Ngikhona. In Zulu, the native tongue of large swaths of Southern Africa, it’s the customary response to the greeting phrase Sawubona —I see you—. It means I am here.
And I was. I had traveled far, only to find myself there, teetering on the edge of a vast, deep precipice —where everything seemed to end in a twirling tornado of mist and roaring white water—. But did she know that? Was half a year even worth anything to her?
I had only been in Africa for half a year, but it felt much longer. Like a lifetime.
In a sense, it had been a lifetime. One of dreaming about moving to Africa, of making a life for myself amongst her rolling hills and open skies ever since I can remember.
I spent a lifetime obsessing over Africa. But when I did finally set foot on the red continent, I realized Africa cared little for those who dwelled under her savage sun and thorny bushes.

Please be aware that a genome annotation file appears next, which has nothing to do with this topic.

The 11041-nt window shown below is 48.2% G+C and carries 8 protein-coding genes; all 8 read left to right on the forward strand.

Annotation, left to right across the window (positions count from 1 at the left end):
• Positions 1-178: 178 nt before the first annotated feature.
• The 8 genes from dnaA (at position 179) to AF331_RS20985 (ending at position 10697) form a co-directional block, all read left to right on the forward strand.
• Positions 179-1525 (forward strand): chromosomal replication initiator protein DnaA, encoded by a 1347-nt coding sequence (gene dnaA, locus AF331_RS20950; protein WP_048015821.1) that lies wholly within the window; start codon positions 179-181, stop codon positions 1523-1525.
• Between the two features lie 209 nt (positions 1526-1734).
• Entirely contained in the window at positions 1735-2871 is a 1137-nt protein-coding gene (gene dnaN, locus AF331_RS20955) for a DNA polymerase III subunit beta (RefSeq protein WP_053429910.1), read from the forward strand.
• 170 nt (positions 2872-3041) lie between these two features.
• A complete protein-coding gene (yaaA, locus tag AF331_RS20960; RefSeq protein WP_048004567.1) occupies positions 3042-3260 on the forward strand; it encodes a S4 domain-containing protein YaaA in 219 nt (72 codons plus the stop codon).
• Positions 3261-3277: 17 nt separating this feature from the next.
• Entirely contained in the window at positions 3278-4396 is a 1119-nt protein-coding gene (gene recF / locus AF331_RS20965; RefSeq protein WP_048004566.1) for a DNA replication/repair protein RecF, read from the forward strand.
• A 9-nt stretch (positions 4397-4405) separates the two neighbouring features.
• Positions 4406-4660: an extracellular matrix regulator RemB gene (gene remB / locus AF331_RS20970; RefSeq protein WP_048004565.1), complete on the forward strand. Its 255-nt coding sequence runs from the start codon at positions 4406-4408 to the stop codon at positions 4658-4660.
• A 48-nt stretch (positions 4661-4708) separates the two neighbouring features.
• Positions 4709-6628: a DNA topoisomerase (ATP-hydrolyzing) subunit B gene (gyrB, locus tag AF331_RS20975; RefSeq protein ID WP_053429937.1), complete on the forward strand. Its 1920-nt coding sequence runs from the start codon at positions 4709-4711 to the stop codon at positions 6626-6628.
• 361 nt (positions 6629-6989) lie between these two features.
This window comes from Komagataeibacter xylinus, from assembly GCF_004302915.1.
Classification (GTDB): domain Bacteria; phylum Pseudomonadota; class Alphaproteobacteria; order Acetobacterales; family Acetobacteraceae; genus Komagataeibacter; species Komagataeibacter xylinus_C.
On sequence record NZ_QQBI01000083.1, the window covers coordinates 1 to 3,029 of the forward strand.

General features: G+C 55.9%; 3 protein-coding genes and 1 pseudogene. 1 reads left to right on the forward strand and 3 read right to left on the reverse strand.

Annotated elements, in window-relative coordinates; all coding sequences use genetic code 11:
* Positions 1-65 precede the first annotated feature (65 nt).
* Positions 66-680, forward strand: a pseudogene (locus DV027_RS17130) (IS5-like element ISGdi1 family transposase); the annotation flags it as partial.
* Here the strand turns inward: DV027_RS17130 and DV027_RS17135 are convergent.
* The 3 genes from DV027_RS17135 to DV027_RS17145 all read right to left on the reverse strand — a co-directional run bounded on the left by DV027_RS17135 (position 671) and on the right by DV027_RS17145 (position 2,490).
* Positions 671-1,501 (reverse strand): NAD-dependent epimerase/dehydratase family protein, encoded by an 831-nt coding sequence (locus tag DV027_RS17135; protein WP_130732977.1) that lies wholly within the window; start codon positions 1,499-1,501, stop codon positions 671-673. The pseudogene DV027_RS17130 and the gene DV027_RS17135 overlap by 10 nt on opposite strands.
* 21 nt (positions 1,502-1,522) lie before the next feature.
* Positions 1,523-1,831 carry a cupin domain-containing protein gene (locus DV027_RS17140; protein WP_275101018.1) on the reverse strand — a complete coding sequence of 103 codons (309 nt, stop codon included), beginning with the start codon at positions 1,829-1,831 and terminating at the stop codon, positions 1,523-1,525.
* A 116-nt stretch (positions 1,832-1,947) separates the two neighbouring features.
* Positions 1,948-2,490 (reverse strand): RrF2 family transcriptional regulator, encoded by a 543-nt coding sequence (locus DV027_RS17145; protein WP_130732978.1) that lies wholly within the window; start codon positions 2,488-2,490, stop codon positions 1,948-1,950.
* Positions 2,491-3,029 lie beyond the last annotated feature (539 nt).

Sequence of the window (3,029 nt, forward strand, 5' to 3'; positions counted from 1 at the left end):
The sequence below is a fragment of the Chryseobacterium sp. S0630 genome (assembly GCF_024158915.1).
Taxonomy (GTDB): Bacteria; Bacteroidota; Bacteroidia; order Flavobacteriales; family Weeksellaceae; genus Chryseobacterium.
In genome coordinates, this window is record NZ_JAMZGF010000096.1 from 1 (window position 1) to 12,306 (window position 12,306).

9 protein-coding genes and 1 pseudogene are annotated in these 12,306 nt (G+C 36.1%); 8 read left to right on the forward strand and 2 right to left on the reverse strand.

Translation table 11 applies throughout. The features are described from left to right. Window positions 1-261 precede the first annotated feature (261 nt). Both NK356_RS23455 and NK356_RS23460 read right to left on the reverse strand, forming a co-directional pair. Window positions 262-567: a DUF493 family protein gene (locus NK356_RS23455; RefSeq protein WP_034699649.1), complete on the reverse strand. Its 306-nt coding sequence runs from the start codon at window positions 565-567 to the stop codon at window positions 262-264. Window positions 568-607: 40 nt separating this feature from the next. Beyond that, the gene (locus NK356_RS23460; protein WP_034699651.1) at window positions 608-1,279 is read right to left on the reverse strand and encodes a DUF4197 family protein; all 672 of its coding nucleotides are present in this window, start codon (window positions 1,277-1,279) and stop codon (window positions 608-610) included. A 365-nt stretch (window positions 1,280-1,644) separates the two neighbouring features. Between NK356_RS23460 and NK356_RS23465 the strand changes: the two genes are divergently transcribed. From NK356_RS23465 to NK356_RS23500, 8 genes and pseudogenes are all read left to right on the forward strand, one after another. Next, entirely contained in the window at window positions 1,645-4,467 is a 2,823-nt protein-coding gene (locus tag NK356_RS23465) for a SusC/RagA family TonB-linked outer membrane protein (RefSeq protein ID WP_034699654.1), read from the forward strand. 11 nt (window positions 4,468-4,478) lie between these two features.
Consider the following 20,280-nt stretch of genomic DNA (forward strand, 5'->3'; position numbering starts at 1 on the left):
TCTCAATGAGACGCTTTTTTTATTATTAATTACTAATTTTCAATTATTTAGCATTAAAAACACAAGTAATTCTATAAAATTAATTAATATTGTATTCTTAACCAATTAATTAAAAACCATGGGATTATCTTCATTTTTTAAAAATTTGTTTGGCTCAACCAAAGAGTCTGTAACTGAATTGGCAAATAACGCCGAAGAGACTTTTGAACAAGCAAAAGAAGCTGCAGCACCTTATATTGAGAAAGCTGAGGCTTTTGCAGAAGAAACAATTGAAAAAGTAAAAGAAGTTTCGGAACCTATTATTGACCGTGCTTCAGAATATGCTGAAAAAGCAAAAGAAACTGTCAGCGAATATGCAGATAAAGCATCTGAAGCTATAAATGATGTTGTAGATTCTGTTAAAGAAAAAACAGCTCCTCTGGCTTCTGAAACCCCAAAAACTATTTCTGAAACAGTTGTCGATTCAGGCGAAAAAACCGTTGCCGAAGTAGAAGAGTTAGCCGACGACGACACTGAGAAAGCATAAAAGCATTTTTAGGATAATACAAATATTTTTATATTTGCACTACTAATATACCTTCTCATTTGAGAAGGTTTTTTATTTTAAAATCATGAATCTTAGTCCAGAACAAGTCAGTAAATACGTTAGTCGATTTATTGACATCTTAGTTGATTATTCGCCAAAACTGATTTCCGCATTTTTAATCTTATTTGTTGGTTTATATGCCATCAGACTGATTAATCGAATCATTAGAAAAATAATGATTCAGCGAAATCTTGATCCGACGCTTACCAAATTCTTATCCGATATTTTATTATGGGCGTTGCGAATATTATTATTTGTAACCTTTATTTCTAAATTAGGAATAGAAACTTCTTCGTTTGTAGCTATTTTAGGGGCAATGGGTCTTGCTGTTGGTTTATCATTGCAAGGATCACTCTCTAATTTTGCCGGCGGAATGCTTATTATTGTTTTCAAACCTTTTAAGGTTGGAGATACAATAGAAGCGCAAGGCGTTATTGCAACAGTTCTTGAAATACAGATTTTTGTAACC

What followed was half a year of magnificent wildlife and mosquitos, of grimy buses and thoughtful strangers, of soul-enriching encounters and physical malnourishment. Half a year to realize, on this glistening rock by Victoria Falls, where everything seemed to end in a twirling tornado of mist and roaring water, that I did not want to live in Africa.
I closed my eyes. I floated with the swifts, and I cried, overwhelmed with the sudden pain of knowing that I would miss Africa dearly.
“Ngikhona!” I screamed into the thunderous roar of the falls. “I’m here.”
I had to let Africa know that I had come. That I had done what I could, and that I was ready to let go.
A light breeze pried the dense curtain of clouds open just as I was about to leave, letting a slight ray of light through. Everyone gasped as the slightest impression of a rainbow took shape across the gorge. And I wondered if this was Africa’s way of saying Sawubona.